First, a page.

PICS: 5-star living above the trees

Kwa-Zulu Natal

Adrian Rorvik


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It is recommended you arrange a boat cruise on the Hluhluwe River. Pictures: Adrian RorvikThe luxury suites at Lalapanzi Camp, the hub of Bonamanzi.Our engaging guide Steve Bwenzi gives guests a lesson on fever trees.Bonamanzi Game Reserve has leopard, white rhino, buffalo and elephant - everything but lion.

Durban - What was Steve Bwenzi, our Bonamanzi Game Reserve guide, telling us?

It didn’t matter. Whatever he said, we were all ears. I’d heard a lot of it before, but not told as well as by Bwenzi - among the most engaging and enthusiastic of the hundred-odd guides I’ve encountered.

The four-thousand hectare Bonamanzi Game Reserve lies just outside Hluhluwe. I’d stayed in a self-catering tree house there decades before, but a lot has changed.

The tree houses now have aircon and en-suite bedrooms and there are a lot more widely spaced self-catering accommodation options. There is Tree Lodge consisting of three two-sleeper tree houses joined together by a boardwalk. The Game Lodge has five double en-suite bedrooms and its own swimming pool, often shared with game. Both have satellite TV.

The many campsites dotted about the sand forest are great, two being private. Even at the communal sites you have private ablutions with your own set of keys. Nice. Especially if you have goodies the monkeys may fancy.

Lalapanzi Camp is the hub, with the reception, impressive conferencing venue, restaurant, playground, pool and the Amanzi Spa. There are family combo units and we were in the luxury suites - definitely more four than their three star rating in my opinion - with all the mod cons including a fridge, a view from the stoep down a slight slope to the watering hole and the elevated viewing lounge/dining/chilling area.

And chilled it is, specially the animals. Impala and nyala are regular day and night visitors, skittish warthog families too. It’s easy to sit and dwaal away the hours under dappled shade from trees on the fringe of the sand forest, but I was itching to see the reserve and Dinizulu Camp, where I wish I could have stayed.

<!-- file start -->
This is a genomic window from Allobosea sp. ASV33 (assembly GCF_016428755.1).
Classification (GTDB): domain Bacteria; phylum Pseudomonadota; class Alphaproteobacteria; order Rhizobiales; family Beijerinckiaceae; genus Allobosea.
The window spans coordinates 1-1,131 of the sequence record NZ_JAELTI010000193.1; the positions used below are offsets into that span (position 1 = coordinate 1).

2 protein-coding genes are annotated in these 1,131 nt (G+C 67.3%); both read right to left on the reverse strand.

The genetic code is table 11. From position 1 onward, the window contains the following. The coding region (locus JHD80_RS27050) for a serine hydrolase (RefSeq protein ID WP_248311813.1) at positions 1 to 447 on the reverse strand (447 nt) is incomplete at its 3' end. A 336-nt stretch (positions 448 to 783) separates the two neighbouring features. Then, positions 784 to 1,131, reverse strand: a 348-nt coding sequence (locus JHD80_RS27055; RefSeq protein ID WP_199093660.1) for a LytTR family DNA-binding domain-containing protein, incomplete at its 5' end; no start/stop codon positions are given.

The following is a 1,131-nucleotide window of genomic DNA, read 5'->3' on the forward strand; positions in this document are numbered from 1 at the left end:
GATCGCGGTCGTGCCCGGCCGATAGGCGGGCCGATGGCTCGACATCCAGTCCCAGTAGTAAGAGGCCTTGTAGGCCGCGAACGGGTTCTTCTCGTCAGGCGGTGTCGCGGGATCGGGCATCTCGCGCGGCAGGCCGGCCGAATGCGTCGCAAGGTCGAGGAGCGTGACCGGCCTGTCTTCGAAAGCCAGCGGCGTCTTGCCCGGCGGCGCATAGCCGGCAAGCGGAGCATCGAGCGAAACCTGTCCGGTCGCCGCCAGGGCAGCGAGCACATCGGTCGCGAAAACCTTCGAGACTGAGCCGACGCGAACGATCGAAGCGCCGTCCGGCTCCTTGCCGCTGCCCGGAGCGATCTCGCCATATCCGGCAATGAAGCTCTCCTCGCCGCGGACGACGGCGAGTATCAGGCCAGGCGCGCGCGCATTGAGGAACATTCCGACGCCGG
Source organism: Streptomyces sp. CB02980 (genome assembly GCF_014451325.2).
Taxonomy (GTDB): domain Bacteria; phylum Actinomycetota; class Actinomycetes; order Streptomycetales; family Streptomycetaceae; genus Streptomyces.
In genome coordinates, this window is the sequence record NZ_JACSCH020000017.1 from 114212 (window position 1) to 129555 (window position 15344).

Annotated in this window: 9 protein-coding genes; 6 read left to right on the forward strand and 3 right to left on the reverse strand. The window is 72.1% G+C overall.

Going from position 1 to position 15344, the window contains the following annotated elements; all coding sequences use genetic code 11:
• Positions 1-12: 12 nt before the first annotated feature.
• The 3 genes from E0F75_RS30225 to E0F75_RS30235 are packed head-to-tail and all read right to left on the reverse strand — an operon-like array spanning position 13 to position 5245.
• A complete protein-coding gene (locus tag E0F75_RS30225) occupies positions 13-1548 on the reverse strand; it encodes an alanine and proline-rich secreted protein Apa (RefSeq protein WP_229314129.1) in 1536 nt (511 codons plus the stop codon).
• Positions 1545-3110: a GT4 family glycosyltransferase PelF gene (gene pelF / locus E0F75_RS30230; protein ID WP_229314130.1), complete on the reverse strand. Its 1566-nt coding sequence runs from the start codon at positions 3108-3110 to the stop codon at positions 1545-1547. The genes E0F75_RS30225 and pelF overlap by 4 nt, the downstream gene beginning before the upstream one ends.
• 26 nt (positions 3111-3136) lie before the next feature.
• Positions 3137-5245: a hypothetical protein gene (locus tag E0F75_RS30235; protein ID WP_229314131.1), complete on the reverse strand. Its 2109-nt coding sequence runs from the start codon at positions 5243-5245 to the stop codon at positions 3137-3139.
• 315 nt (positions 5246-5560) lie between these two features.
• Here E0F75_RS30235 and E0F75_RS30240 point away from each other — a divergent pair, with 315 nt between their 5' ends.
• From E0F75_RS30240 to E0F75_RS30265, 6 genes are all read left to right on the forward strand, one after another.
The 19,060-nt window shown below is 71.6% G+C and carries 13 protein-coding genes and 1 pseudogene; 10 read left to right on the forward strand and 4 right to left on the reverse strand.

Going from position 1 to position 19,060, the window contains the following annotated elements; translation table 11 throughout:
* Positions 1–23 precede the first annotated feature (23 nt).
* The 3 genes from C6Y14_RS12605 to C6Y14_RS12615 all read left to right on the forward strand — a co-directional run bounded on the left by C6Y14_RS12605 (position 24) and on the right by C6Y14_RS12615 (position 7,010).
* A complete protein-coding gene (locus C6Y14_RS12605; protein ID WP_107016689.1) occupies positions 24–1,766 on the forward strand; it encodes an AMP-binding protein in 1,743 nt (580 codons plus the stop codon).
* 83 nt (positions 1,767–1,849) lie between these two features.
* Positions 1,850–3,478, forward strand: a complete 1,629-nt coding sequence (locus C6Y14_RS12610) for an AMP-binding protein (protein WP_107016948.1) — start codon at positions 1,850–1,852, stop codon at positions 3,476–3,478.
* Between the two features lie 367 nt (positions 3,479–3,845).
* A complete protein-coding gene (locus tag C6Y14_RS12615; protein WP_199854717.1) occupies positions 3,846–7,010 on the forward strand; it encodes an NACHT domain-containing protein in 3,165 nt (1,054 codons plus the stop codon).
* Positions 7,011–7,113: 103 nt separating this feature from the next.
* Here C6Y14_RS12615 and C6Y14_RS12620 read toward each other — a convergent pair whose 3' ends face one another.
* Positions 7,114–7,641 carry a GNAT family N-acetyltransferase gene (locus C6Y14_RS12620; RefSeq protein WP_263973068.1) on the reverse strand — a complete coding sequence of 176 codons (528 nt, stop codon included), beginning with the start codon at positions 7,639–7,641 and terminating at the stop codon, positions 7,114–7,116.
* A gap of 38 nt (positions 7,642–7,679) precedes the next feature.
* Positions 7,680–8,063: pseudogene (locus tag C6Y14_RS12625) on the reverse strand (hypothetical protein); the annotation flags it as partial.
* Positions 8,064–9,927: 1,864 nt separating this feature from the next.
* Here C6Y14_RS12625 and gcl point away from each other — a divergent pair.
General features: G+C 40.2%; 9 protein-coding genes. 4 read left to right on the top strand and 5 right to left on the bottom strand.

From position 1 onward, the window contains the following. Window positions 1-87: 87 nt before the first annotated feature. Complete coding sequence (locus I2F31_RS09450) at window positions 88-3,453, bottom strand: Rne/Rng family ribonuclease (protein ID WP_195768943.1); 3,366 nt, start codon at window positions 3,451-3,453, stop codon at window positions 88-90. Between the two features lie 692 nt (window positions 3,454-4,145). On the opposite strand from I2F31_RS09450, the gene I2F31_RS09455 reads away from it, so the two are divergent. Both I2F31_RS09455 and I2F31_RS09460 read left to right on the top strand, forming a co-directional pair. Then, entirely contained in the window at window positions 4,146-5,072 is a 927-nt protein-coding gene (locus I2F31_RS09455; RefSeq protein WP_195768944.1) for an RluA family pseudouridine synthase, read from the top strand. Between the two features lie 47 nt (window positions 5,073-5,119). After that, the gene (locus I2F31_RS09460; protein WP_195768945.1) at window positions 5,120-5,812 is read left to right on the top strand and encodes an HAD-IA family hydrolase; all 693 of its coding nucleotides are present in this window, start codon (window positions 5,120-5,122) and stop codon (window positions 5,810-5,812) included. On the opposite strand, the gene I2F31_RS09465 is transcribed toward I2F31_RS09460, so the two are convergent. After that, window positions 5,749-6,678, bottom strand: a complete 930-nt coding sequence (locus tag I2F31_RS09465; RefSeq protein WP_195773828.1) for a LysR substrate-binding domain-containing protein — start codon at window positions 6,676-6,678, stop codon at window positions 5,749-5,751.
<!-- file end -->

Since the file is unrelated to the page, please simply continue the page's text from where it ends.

A wedding put paid to that. The newlyweds and friends so loved Dinizulu that they begged to stay on instead of heading to their honeymoon destination. How could manager Judy Veldman say no?

Dinizulu Camp provides private luxury for six people in three separate thatched units. The living area has a spacious lounge and dining area with a bar, modern kitchen and entertainment deck and braai area. The veranda overlooks the Dinizulu dam where fish eagles cry and circle - a great view anytime, but especially as the sun sets over the bush.

That bush is unusually accessible. You get a map at reception and are allowed to wander off on your own, with a cautionary comment about a grumpy elephant, within a designated 85 hectares.

The elephant quip should not be taken lightly - and there are also leopards, white rhinos, buffalo - everything but lions - to be mindful of. There has even been a croc in the pool, so hambe kahle is the rule of thumb.

Best, in my opinion, is to arrange a birding tour (there are over 408 recorded species, with 29 on the red data list), boat cruise on the Hluhluwe River or guided walk.

Hluhluwe Imfolozi Park is just over 20km away, Emdoneni Lodge Cheetah and Serval Project and several other attractions very close by, but on foot in the bush is way better. If you’re a scaredy cat, so are the animals, mainly. You can get closer in a game vehicle, but it doesn’t feel the same.

Our group - from South Africa, Australia and the UK - quickly discovered many delights beside game and birds - ant lions, ant colonies, trees and other flora and their uses in Zulu culture. So much so that it was all our guide could do to drag us back through the forest to camp before night closed in.

In the gloom, the sparkling eyes and flashing teeth of strangers, now bonded by a shared experience in nature and going separate, happy ways, was, for me, the icing on the Bonamanzi cake.

Call 035 562 0181 or visit

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